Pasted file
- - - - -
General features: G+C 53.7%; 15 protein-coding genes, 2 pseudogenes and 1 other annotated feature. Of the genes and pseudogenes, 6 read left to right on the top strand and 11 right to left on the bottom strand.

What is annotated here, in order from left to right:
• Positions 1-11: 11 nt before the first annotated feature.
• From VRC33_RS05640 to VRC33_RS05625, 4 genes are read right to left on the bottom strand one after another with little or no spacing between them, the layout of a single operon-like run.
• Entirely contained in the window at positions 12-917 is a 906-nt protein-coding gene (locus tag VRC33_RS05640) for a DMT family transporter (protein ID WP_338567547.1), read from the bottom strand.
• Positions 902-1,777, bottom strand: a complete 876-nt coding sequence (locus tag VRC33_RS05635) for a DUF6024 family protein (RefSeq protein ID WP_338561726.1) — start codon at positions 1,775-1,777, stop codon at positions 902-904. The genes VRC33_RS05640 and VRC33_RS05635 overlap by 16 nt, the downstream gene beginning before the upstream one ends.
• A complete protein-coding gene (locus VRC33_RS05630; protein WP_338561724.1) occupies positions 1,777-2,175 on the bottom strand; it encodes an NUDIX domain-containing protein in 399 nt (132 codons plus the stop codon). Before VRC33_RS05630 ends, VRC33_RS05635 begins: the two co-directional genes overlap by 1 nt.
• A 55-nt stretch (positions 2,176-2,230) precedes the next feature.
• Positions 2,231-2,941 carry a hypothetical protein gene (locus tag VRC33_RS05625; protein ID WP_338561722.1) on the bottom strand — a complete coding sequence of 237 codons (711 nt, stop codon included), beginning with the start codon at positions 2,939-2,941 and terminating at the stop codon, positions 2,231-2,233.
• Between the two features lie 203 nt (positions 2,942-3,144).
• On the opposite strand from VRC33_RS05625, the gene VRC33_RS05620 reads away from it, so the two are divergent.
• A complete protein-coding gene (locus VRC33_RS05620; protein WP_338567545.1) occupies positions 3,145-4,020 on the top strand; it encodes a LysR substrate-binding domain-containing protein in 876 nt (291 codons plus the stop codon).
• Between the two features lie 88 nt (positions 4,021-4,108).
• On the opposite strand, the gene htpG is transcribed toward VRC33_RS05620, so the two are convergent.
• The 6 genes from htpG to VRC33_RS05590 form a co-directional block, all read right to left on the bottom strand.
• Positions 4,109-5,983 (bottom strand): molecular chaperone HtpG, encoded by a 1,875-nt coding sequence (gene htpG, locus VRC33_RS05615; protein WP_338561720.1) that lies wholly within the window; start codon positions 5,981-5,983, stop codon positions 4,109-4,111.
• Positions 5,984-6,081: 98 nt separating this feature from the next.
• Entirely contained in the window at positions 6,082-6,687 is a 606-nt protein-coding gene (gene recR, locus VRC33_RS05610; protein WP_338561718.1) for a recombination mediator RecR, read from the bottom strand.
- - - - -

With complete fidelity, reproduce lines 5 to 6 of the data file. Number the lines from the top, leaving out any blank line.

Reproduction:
• Entirely contained in the window at positions 12-917 is a 906-nt protein-coding gene (locus tag VRC33_RS05640) for a DMT family transporter (protein ID WP_338567547.1), read from the bottom strand.
• Positions 902-1,777, bottom strand: a complete 876-nt coding sequence (locus tag VRC33_RS05635) for a DUF6024 family protein (RefSeq protein ID WP_338561726.1) — start codon at positions 1,775-1,777, stop codon at positions 902-904. The genes VRC33_RS05640 and VRC33_RS05635 overlap by 16 nt, the downstream gene beginning before the upstream one ends.